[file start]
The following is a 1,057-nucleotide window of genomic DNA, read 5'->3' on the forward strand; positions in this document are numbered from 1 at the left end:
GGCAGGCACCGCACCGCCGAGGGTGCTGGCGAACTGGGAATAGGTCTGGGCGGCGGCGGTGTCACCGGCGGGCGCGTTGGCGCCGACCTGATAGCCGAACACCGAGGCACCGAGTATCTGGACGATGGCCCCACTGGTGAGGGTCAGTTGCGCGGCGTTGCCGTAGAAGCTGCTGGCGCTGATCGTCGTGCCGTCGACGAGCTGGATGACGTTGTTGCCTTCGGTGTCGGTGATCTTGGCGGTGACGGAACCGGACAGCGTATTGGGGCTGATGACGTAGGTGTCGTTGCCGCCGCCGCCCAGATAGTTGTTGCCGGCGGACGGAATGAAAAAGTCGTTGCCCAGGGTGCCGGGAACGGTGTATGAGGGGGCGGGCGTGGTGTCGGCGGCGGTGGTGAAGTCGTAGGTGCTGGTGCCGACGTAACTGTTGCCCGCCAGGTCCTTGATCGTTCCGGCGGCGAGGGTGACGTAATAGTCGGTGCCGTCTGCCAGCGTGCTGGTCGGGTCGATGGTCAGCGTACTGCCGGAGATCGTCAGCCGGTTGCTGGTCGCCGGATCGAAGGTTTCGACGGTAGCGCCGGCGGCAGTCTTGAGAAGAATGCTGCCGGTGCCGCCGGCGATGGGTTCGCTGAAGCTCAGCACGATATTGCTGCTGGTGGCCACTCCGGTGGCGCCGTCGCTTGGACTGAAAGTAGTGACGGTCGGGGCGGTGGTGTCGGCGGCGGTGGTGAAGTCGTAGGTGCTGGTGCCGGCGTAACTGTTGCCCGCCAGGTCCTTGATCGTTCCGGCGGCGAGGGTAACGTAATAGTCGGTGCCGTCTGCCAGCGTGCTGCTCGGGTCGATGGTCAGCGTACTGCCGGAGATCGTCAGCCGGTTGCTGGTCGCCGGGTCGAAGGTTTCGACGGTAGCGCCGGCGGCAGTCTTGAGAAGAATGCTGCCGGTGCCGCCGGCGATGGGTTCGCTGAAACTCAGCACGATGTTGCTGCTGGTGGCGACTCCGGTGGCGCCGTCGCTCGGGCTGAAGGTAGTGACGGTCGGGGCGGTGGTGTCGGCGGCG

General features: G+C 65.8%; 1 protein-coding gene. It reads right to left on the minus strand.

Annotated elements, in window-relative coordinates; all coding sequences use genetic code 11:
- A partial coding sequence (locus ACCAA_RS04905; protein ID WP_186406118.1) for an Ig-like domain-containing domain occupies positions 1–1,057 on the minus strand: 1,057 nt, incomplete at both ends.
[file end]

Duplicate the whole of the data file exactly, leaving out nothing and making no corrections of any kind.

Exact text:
The following is a 1,057-nucleotide window of genomic DNA, read 5'->3' on the forward strand; positions in this document are numbered from 1 at the left end:
GGCAGGCACCGCACCGCCGAGGGTGCTGGCGAACTGGGAATAGGTCTGGGCGGCGGCGGTGTCACCGGCGGGCGCGTTGGCGCCGACCTGATAGCCGAACACCGAGGCACCGAGTATCTGGACGATGGCCCCACTGGTGAGGGTCAGTTGCGCGGCGTTGCCGTAGAAGCTGCTGGCGCTGATCGTCGTGCCGTCGACGAGCTGGATGACGTTGTTGCCTTCGGTGTCGGTGATCTTGGCGGTGACGGAACCGGACAGCGTATTGGGGCTGATGACGTAGGTGTCGTTGCCGCCGCCGCCCAGATAGTTGTTGCCGGCGGACGGAATGAAAAAGTCGTTGCCCAGGGTGCCGGGAACGGTGTATGAGGGGGCGGGCGTGGTGTCGGCGGCGGTGGTGAAGTCGTAGGTGCTGGTGCCGACGTAACTGTTGCCCGCCAGGTCCTTGATCGTTCCGGCGGCGAGGGTGACGTAATAGTCGGTGCCGTCTGCCAGCGTGCTGGTCGGGTCGATGGTCAGCGTACTGCCGGAGATCGTCAGCCGGTTGCTGGTCGCCGGATCGAAGGTTTCGACGGTAGCGCCGGCGGCAGTCTTGAGAAGAATGCTGCCGGTGCCGCCGGCGATGGGTTCGCTGAAGCTCAGCACGATATTGCTGCTGGTGGCCACTCCGGTGGCGCCGTCGCTTGGACTGAAAGTAGTGACGGTCGGGGCGGTGGTGTCGGCGGCGGTGGTGAAGTCGTAGGTGCTGGTGCCGGCGTAACTGTTGCCCGCCAGGTCCTTGATCGTTCCGGCGGCGAGGGTAACGTAATAGTCGGTGCCGTCTGCCAGCGTGCTGCTCGGGTCGATGGTCAGCGTACTGCCGGAGATCGTCAGCCGGTTGCTGGTCGCCGGGTCGAAGGTTTCGACGGTAGCGCCGGCGGCAGTCTTGAGAAGAATGCTGCCGGTGCCGCCGGCGATGGGTTCGCTGAAACTCAGCACGATGTTGCTGCTGGTGGCGACTCCGGTGGCGCCGTCGCTCGGGCTGAAGGTAGTGACGGTCGGGGCGGTGGTGTCGGCGGCG

General features: G+C 65.8%; 1 protein-coding gene. It reads right to left on the minus strand.

Annotated elements, in window-relative coordinates; all coding sequences use genetic code 11:
- A partial coding sequence (locus ACCAA_RS04905; protein ID WP_186406118.1) for an Ig-like domain-containing domain occupies positions 1–1,057 on the minus strand: 1,057 nt, incomplete at both ends.